Usually a standard homeowners policy written by an admitted carrier will automatically provide coverages as a percentage of the dwelling value. For example, the policy might be written with 50 percent of the home’s value for contents, 20 percent for other structures, and 30 percent for loss of use, adding this protection regardless of whether it is needed. By contrast, “our non admitted markets establish the actual values and develop the rates off that,” says Vaughn. There may be little of value kept in a vacation home, nor another structure on the property, and the owner isn’t likely to need lossof-use coverage for a second home. In such a case, she says, “lowering the coverages to what is actually needed tends to be less expensive.”
Expertise and relationships also go a long way in the nonstandard marketplace, Vaughn says. “An agent came to us with a property on a barrier island in South Carolina that he was unable to place because the property had shown itself prone to erosion during Hurricane Hugo. While most insurers had no interest in writing it, I knew one market that would be more receptive, especially since many aspects of the property and its management are similar to another account we’d successfully placed with them.”
Similarly, a large national agent was able to place most of an account, but could not find a market for certain expensive property in the United Kingdom. “The U.K. broker I deal with has a high-net-worth division and was easily able to write the dwelling and automobile to complete the account,” Vaughn says. Executing these kinds of transactions quickly is especially important because the retail agent has already spent time trying to place the risk and needs to provide his client with good, seamless service.
The real estate market downturn continues to create Vacant Home Coverage challenges for property owners, brokers, and agents, says Matthew Brady, personal insurance manager at the Burns & Wilcox Dallas/ Ft. Worth office, noting that the vacancy market has increased 15–20 percent over the last 18 months.
With home loans more difficult to find, some property owners are renovating to remain in their homes, or to prepare them to sell later. This has opened opportunities to write course of construction and builder’s risk policies. Course-of-construction coverage must take into account the exposure to contractors and workers, while also protecting property and materials that may change value on a daily basis as work progresses. Standard markets usually avoid this type of exposure, says Brady.
Not along ago, an agent brought Brady’s office a complicated risk involving a client who bought a modest home in a Texas metropolitan neighborhood. After purchase, the existing tenant was to remain for a month, after which the home would be vacant for two months while it was renovated in advance of the new owners moving in. Ordinarily in such a case, the agent would need to secure a dwelling policy for the initial exposure, then a course of construction policy for an additional 60 days, and finally homeowners insurance after the family moved in. That would entail rewriting a policy twice in four months, an inconvenience for client, agent and carrier alike.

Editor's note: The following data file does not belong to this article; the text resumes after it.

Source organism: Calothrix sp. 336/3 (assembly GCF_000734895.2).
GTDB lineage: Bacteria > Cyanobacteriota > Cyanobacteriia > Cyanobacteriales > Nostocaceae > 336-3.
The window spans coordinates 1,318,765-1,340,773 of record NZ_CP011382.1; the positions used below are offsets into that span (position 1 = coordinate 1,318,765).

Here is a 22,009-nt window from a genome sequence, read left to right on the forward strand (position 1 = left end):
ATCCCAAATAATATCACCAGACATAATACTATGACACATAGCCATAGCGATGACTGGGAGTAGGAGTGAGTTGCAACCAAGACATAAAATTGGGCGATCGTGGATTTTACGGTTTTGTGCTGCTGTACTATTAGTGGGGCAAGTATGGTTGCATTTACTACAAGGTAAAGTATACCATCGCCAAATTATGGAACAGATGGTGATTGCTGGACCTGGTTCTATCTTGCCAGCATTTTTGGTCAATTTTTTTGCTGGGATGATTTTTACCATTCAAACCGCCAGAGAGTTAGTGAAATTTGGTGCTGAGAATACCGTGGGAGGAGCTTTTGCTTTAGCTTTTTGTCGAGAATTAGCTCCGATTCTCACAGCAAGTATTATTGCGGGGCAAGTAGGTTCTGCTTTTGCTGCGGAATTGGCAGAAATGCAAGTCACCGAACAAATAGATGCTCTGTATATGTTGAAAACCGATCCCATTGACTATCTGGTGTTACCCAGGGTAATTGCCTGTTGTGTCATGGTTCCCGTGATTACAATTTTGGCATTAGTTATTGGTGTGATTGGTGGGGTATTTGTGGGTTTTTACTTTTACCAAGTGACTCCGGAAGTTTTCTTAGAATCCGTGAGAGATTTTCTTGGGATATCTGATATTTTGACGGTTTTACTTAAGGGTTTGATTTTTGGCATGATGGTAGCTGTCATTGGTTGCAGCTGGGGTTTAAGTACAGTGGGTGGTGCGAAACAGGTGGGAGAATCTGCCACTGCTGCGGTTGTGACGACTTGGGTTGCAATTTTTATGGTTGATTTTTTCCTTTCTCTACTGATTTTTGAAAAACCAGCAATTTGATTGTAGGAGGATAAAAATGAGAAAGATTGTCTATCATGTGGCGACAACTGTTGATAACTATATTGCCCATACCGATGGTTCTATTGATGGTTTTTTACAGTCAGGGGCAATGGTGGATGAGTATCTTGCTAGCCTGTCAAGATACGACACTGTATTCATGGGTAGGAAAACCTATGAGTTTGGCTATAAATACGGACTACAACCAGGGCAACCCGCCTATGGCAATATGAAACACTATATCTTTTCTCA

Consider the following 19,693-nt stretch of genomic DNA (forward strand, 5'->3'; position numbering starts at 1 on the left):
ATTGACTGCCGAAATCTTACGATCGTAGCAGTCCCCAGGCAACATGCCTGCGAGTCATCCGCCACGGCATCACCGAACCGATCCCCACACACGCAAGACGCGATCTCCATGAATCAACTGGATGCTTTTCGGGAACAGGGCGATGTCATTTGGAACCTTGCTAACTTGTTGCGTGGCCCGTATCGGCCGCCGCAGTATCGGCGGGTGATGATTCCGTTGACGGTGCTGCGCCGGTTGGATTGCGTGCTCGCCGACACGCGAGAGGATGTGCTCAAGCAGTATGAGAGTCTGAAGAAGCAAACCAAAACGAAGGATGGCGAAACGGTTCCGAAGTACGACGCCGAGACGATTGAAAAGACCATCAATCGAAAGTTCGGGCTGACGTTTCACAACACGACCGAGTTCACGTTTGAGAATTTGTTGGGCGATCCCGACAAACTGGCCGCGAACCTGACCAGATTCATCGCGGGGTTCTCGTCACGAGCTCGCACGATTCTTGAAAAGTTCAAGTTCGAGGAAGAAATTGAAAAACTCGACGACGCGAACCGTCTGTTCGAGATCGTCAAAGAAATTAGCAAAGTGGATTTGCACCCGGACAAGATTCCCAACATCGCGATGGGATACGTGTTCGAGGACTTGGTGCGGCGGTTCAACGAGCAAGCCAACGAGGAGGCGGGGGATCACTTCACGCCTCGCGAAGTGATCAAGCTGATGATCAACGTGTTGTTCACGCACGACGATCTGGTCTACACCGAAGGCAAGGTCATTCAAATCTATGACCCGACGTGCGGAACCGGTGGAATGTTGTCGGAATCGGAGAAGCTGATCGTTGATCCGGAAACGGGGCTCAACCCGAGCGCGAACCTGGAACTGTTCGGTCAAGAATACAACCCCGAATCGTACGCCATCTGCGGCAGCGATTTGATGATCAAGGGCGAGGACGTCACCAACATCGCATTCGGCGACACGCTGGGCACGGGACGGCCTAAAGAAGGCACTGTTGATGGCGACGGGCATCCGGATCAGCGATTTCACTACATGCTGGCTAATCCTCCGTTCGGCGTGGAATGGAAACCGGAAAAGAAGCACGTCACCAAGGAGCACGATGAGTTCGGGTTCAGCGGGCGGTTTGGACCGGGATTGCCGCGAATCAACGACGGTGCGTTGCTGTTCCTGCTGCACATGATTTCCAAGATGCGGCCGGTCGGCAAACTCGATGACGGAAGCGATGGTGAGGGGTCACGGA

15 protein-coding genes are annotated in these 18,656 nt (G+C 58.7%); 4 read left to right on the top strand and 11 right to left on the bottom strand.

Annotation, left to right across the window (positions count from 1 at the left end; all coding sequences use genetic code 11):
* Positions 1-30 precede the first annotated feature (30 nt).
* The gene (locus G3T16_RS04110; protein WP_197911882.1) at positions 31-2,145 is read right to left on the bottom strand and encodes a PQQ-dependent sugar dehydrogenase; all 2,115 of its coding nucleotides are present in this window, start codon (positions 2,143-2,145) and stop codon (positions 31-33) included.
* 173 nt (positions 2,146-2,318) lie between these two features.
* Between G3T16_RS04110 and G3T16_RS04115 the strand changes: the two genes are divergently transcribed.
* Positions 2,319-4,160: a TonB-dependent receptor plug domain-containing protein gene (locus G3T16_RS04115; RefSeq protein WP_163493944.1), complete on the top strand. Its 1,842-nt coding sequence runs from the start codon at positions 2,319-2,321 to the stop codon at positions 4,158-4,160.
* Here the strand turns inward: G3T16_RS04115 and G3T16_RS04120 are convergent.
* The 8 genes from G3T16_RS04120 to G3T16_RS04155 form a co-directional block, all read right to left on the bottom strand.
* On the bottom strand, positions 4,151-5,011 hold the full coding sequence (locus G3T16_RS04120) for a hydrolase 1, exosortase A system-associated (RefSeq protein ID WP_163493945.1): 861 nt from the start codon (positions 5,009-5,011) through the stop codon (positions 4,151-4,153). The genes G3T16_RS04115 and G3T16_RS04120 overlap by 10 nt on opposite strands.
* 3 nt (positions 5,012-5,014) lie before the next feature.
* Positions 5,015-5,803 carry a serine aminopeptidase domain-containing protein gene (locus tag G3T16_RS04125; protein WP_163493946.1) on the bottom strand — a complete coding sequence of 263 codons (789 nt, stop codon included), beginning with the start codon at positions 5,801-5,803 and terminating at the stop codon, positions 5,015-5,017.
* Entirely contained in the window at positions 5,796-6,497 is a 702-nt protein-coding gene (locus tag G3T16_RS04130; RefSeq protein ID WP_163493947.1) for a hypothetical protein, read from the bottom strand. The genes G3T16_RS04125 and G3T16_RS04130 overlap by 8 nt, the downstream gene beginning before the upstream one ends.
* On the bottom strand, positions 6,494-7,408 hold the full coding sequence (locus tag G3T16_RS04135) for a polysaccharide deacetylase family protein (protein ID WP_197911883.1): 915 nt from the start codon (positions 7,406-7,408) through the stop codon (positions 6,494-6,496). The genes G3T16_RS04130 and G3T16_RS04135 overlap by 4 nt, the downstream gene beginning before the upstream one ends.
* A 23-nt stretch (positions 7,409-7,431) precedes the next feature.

Working within the E&S market, though, one of his producers was able to analyze and secure a one-year policy, using two endorsements to provide seamless protection throughout each stage of risk exposure, Brady recounts.
While the domestic E&S market handles a lot of its own business, strong relationships with Lloyd’s overseas markets is a cornerstone to a broker’s success. Burns & Wilcox has maintained a successful 20-year partnership with Miller Insurance Services Ltd., including a 15-year personal insurance relationship.
Personal insurance placements include both high-value homeowners and more regular E&S homeowners risks with both coastal and, to a lesser extent, brushfire exposures in California, says Hooker. “In addition, our Lloyd’s underwriters are usually able to find creative suggestions/solutions for most distressed risks.
“It has been a great help to Miller when trying to best represent Burns & Wilcox in the Lloyd’s marketplace, to have very solid counterparts at management level within Burns & Wilcox who truly understand and accept the traits of the different syndicates and their underwriting staffs when seeking to disseminate a number of very different carrier perspectives out into the wider Burns & Wilcox network,” Hooker explains.
Burns & Wilcox, in turn, is intent on serving the distinct needs of that network, says Bill Gatewood, the company’s director of personal insurance. “Our aim is to make sure we have a broad product portfolio so brokers and agents don’t need to carry multiple wholesale relations in personal insurance. In the last 12 months, we have added some significant niche markets to our personal insurance repertoire. We now have even more placement power for hard-to-place specialty watercraft, farm and ranch dwellings, high-net-worth coastal properties with high wind or catastrophe exposures, and even properties with large earthquake and fire risks.”